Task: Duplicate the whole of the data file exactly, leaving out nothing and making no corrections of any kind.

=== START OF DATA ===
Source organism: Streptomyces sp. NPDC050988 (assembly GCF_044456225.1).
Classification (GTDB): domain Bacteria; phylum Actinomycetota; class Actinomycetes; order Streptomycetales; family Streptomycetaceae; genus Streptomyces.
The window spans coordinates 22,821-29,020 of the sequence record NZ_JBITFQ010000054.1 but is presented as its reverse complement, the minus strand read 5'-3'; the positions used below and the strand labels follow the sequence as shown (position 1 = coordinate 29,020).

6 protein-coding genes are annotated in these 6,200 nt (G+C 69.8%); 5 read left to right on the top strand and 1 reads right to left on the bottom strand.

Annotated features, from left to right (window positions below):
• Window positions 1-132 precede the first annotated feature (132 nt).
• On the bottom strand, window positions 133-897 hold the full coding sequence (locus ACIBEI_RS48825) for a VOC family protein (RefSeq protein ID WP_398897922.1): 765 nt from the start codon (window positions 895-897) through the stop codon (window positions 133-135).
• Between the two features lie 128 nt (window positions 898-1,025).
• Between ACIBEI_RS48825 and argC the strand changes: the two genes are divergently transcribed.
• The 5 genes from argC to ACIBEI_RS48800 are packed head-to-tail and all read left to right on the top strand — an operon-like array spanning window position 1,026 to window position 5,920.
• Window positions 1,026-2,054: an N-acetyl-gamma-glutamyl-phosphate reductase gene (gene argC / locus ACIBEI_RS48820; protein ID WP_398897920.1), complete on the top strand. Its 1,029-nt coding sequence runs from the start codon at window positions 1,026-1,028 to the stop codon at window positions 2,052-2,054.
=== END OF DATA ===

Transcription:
Source organism: Streptomyces sp. NPDC050988 (assembly GCF_044456225.1).
Classification (GTDB): domain Bacteria; phylum Actinomycetota; class Actinomycetes; order Streptomycetales; family Streptomycetaceae; genus Streptomyces.
The window spans coordinates 22,821-29,020 of the sequence record NZ_JBITFQ010000054.1 but is presented as its reverse complement, the minus strand read 5'-3'; the positions used below and the strand labels follow the sequence as shown (position 1 = coordinate 29,020).

6 protein-coding genes are annotated in these 6,200 nt (G+C 69.8%); 5 read left to right on the top strand and 1 reads right to left on the bottom strand.

Annotated features, from left to right (window positions below):
• Window positions 1-132 precede the first annotated feature (132 nt).
• On the bottom strand, window positions 133-897 hold the full coding sequence (locus ACIBEI_RS48825) for a VOC family protein (RefSeq protein ID WP_398897922.1): 765 nt from the start codon (window positions 895-897) through the stop codon (window positions 133-135).
• Between the two features lie 128 nt (window positions 898-1,025).
• Between ACIBEI_RS48825 and argC the strand changes: the two genes are divergently transcribed.
• The 5 genes from argC to ACIBEI_RS48800 are packed head-to-tail and all read left to right on the top strand — an operon-like array spanning window position 1,026 to window position 5,920.
• Window positions 1,026-2,054: an N-acetyl-gamma-glutamyl-phosphate reductase gene (gene argC / locus ACIBEI_RS48820; protein ID WP_398897920.1), complete on the top strand. Its 1,029-nt coding sequence runs from the start codon at window positions 1,026-1,028 to the stop codon at window positions 2,052-2,054.